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Grandview secures $2 million-plus for downtown revitalization

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Girls 8&U swimmer Ashlee Maldonado of Sunnyside churns through the water enroute to a fifth place finish in the 40-yard freestyle.

GRANDVIEW - Because of the city of Grandview's diligence and the hard work of its council, funding for much of the downtown revitalization project has been granted.

That's according to Jeff Louman of Huibregtse, Louman Associates, Inc.

He told the council members yesterday (Monday), "Because the city was already underway with its environmental and design pieces (for the downtown project), American Recovery and Reinvestment Act dollars have been obtained."

More than $2 million in federal stimulus funding was confirmed to have been awarded the city for the project yesterday.

"The city was successful with the state's capital (budget), SEED and tier two ARRA (American Recovery and Reinvestment Act)," Louman said.

Grandview has secured another $500,000 from the Washington state capital budget, $550,000 from the HUD Community Development Block Grant program and $500,000 from the Yakima County economic development fund program.

All funding will make improvements to the city's interior possible.

To secure funding, City Council members have visited legislators throughout the past year and helped place the project on a priority list.

Louman said the council also broke the project into different phases to further assist in the securing of funds.

He told council there is another funding opportunity looming. That funding is through the Washington State Public Works Board.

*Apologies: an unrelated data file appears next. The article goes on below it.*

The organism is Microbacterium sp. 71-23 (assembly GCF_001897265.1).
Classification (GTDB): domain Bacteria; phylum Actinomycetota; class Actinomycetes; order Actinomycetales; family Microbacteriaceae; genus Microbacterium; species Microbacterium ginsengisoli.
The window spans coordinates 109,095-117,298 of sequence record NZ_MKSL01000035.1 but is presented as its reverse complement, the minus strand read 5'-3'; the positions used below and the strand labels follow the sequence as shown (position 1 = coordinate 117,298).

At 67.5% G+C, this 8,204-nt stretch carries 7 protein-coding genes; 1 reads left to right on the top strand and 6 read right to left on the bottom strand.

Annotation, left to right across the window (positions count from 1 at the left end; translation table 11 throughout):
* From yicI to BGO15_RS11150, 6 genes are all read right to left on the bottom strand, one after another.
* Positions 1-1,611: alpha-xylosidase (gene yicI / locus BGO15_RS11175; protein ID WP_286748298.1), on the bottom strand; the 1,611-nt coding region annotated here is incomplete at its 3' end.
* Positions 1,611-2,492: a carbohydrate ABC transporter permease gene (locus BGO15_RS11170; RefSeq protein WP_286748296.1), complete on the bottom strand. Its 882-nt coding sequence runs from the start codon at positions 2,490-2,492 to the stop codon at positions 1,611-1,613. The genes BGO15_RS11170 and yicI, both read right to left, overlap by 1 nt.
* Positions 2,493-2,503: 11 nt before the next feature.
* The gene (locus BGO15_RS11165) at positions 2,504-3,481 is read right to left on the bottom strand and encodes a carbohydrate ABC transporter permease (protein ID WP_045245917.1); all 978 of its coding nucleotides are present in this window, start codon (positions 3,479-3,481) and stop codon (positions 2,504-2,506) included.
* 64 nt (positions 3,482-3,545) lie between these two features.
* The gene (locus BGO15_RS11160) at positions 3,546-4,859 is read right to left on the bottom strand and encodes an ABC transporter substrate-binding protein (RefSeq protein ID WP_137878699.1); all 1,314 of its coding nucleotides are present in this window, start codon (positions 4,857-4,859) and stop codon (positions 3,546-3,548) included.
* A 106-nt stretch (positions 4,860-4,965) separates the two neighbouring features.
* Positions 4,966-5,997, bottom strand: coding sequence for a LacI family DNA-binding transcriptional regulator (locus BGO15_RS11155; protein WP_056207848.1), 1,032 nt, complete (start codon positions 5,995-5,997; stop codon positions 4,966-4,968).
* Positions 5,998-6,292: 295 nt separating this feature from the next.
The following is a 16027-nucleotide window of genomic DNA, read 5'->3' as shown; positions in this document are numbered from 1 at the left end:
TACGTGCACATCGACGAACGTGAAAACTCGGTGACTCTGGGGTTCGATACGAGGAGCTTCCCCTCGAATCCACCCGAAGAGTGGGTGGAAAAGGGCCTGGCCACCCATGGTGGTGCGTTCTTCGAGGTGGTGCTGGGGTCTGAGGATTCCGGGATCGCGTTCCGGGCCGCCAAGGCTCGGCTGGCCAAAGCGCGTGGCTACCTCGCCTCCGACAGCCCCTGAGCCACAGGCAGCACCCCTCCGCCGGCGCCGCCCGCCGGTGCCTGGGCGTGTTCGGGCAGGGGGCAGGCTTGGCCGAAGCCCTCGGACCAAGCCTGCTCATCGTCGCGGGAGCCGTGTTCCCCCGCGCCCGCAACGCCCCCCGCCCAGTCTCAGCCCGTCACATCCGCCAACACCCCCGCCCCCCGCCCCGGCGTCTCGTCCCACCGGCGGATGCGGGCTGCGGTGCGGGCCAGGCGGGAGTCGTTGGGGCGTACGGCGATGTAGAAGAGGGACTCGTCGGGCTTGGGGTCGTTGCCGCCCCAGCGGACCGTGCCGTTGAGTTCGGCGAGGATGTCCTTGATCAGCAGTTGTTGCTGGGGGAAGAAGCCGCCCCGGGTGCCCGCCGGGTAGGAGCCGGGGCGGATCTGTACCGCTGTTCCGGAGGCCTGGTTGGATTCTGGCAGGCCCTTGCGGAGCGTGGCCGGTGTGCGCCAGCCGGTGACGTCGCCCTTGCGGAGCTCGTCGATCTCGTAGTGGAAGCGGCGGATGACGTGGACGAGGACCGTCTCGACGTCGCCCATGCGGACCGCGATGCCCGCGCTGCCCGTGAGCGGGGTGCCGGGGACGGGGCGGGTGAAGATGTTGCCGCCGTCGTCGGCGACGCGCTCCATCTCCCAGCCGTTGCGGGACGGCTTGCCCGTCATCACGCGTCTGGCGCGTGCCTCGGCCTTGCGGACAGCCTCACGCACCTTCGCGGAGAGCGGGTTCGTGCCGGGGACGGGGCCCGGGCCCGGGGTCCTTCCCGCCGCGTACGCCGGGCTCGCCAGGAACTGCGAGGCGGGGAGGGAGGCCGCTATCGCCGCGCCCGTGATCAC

Louman explained approximately $9.5 million in grant money is available through the board for rural projects.

He advised the City Council members to apply for funding to improve Second Street from Grandridge Road to Avenue A and the section of Wine Country Road from Grandridge to Avenue A.

Louman also told the council about another funding source, the U.S. Department of Transportation. The USDOT has been provided stimulus funding, known as the TIGER (Transportation Investment Generating Economic Recovery) Discretionary Grant.

The grant money, however, would be more difficult for the city to secure, according to Louman. He said the funds are intended for larger projects and it will be highly competitive.

"Maybe one project for each state will be awarded a grant," he stated, explaining the council would also need the support of Sen. Patty Murray.

Louman added Murray is likely to favor improvements to I-90, Snoqualmie Pass over the city of Grandview when the decision to award the grant money is made.

"The question is whether or not council wants to spend money to receive further funding," he said.

Grandview City Administrator Scott Staples said he feels that funding is a long shot and the council might do more for securing future funding through earmarks.

He said once the first three stages of the downtown improvement project are underway, the City Council members will be in a better position to speak with lawmakers next spring in hopes that those lawmakers will be swayed.

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